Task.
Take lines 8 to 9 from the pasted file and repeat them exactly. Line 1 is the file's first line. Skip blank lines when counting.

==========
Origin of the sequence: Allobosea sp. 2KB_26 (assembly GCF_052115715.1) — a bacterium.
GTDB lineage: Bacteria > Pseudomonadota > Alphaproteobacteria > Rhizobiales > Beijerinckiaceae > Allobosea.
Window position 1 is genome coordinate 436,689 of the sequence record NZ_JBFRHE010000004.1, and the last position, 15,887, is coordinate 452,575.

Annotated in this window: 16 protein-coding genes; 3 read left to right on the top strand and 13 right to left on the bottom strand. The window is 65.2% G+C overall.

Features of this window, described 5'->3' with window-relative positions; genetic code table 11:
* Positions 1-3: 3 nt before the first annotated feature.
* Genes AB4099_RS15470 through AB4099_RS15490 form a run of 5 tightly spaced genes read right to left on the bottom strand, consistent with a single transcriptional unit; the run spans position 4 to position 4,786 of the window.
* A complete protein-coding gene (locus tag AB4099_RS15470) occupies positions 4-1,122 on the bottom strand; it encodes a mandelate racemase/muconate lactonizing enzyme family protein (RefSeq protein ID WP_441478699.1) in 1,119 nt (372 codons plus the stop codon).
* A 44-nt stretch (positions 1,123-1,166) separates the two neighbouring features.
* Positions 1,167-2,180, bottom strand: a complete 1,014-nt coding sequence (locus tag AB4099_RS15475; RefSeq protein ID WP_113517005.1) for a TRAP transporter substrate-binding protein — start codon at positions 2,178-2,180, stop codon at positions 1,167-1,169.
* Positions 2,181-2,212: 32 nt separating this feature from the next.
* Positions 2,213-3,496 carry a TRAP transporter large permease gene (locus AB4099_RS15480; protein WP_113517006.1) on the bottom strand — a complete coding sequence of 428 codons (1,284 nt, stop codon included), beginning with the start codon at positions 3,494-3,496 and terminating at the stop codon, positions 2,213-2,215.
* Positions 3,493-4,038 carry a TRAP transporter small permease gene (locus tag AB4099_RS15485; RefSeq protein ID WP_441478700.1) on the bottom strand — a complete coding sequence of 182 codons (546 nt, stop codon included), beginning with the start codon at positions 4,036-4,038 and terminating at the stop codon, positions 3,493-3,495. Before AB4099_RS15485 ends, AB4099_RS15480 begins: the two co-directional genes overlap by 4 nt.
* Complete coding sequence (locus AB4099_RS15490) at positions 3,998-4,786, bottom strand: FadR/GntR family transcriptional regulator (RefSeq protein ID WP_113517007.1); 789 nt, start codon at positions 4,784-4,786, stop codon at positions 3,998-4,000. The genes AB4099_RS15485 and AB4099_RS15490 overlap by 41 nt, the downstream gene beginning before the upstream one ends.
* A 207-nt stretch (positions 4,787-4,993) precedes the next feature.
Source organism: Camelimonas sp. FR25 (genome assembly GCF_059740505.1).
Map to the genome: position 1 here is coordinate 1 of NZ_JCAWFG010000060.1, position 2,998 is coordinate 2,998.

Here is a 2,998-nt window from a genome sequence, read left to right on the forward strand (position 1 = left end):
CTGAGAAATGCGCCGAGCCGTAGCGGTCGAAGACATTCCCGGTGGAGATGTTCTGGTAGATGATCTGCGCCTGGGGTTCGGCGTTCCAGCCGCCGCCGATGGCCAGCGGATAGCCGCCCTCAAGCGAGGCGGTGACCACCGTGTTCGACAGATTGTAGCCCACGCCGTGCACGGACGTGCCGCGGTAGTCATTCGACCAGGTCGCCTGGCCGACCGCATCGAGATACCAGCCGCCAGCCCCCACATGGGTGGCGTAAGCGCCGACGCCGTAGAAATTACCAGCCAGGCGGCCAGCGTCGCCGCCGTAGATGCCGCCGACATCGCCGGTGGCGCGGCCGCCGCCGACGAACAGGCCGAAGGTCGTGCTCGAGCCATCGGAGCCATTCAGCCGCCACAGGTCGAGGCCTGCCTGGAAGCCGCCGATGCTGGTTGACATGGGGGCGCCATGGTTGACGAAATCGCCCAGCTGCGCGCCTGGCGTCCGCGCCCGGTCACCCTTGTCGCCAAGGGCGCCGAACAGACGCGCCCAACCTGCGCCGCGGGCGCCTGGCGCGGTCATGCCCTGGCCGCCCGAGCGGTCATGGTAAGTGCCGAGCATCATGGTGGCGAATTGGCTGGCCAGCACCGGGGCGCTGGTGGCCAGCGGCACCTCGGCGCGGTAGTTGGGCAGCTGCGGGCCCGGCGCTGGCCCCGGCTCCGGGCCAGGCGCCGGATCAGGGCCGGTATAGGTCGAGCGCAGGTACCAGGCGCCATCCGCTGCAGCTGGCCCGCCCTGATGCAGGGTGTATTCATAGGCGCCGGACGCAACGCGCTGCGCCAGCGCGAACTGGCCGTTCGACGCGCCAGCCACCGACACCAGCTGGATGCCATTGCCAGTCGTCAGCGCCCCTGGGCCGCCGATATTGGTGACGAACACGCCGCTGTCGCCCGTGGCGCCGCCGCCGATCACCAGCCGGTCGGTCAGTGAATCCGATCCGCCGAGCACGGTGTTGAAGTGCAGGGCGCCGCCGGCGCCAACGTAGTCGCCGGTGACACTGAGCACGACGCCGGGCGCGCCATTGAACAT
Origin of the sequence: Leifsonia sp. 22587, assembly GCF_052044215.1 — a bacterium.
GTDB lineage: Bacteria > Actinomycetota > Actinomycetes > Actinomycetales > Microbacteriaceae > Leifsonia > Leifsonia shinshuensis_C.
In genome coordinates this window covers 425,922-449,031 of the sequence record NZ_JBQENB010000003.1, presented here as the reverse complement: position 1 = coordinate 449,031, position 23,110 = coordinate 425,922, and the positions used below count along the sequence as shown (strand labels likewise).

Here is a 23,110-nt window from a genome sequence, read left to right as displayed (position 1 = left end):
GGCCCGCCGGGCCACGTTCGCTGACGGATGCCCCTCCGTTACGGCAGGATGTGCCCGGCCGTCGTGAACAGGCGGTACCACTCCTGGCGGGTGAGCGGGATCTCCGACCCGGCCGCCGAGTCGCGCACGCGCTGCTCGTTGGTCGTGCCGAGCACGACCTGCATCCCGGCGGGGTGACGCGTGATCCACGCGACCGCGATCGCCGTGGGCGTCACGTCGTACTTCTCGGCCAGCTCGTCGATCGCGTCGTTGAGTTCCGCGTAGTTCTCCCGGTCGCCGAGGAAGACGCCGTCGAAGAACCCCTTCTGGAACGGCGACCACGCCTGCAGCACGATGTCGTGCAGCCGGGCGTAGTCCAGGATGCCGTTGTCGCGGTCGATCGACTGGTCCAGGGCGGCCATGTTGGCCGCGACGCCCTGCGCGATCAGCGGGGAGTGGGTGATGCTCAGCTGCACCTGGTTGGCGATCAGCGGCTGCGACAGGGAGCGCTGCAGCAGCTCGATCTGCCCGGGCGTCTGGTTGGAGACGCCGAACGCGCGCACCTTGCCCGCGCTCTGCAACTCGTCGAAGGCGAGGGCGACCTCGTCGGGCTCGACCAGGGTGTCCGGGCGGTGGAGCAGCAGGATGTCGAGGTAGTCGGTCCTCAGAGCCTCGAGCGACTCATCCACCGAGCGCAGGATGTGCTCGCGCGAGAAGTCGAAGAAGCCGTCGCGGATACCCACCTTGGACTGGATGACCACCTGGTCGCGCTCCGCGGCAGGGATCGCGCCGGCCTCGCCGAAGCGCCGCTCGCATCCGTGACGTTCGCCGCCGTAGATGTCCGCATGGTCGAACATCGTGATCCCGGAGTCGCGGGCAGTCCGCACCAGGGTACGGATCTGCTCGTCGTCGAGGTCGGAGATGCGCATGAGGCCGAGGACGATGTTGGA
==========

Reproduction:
* A complete protein-coding gene (locus tag AB4099_RS15470) occupies positions 4-1,122 on the bottom strand; it encodes a mandelate racemase/muconate lactonizing enzyme family protein (RefSeq protein ID WP_441478699.1) in 1,119 nt (372 codons plus the stop codon).
* A 44-nt stretch (positions 1,123-1,166) separates the two neighbouring features.